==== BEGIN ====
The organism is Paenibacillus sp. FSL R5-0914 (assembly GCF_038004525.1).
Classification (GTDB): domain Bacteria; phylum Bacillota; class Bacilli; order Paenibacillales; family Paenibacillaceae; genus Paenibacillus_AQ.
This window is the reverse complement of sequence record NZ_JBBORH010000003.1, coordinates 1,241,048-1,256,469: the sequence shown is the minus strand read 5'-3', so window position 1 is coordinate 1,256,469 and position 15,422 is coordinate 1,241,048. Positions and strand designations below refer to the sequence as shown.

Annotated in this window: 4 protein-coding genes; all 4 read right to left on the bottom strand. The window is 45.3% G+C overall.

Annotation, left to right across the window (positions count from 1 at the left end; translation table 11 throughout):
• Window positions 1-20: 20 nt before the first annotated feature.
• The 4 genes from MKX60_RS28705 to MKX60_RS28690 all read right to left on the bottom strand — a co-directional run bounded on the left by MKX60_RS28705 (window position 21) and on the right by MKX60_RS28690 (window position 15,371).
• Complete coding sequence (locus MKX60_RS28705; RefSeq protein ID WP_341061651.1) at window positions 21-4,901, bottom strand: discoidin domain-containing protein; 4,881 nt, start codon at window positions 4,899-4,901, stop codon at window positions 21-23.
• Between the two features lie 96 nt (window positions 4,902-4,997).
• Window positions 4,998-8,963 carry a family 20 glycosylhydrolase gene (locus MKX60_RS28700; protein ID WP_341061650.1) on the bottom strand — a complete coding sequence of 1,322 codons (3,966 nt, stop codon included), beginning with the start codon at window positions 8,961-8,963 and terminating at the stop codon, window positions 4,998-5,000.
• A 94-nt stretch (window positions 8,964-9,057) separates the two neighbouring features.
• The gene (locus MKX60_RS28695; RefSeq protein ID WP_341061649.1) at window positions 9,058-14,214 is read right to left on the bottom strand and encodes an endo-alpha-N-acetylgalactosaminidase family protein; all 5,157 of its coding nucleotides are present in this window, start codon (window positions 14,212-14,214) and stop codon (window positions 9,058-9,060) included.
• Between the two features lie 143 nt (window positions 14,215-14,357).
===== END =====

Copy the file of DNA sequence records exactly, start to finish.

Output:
The organism is Paenibacillus sp. FSL R5-0914 (assembly GCF_038004525.1).
Classification (GTDB): domain Bacteria; phylum Bacillota; class Bacilli; order Paenibacillales; family Paenibacillaceae; genus Paenibacillus_AQ.
This window is the reverse complement of sequence record NZ_JBBORH010000003.1, coordinates 1,241,048-1,256,469: the sequence shown is the minus strand read 5'-3', so window position 1 is coordinate 1,256,469 and position 15,422 is coordinate 1,241,048. Positions and strand designations below refer to the sequence as shown.

Annotated in this window: 4 protein-coding genes; all 4 read right to left on the bottom strand. The window is 45.3% G+C overall.

Annotation, left to right across the window (positions count from 1 at the left end; translation table 11 throughout):
• Window positions 1-20: 20 nt before the first annotated feature.
• The 4 genes from MKX60_RS28705 to MKX60_RS28690 all read right to left on the bottom strand — a co-directional run bounded on the left by MKX60_RS28705 (window position 21) and on the right by MKX60_RS28690 (window position 15,371).
• Complete coding sequence (locus MKX60_RS28705; RefSeq protein ID WP_341061651.1) at window positions 21-4,901, bottom strand: discoidin domain-containing protein; 4,881 nt, start codon at window positions 4,899-4,901, stop codon at window positions 21-23.
• Between the two features lie 96 nt (window positions 4,902-4,997).
• Window positions 4,998-8,963 carry a family 20 glycosylhydrolase gene (locus MKX60_RS28700; protein ID WP_341061650.1) on the bottom strand — a complete coding sequence of 1,322 codons (3,966 nt, stop codon included), beginning with the start codon at window positions 8,961-8,963 and terminating at the stop codon, window positions 4,998-5,000.
• A 94-nt stretch (window positions 8,964-9,057) separates the two neighbouring features.
• The gene (locus MKX60_RS28695; RefSeq protein ID WP_341061649.1) at window positions 9,058-14,214 is read right to left on the bottom strand and encodes an endo-alpha-N-acetylgalactosaminidase family protein; all 5,157 of its coding nucleotides are present in this window, start codon (window positions 14,212-14,214) and stop codon (window positions 9,058-9,060) included.
• Between the two features lie 143 nt (window positions 14,215-14,357).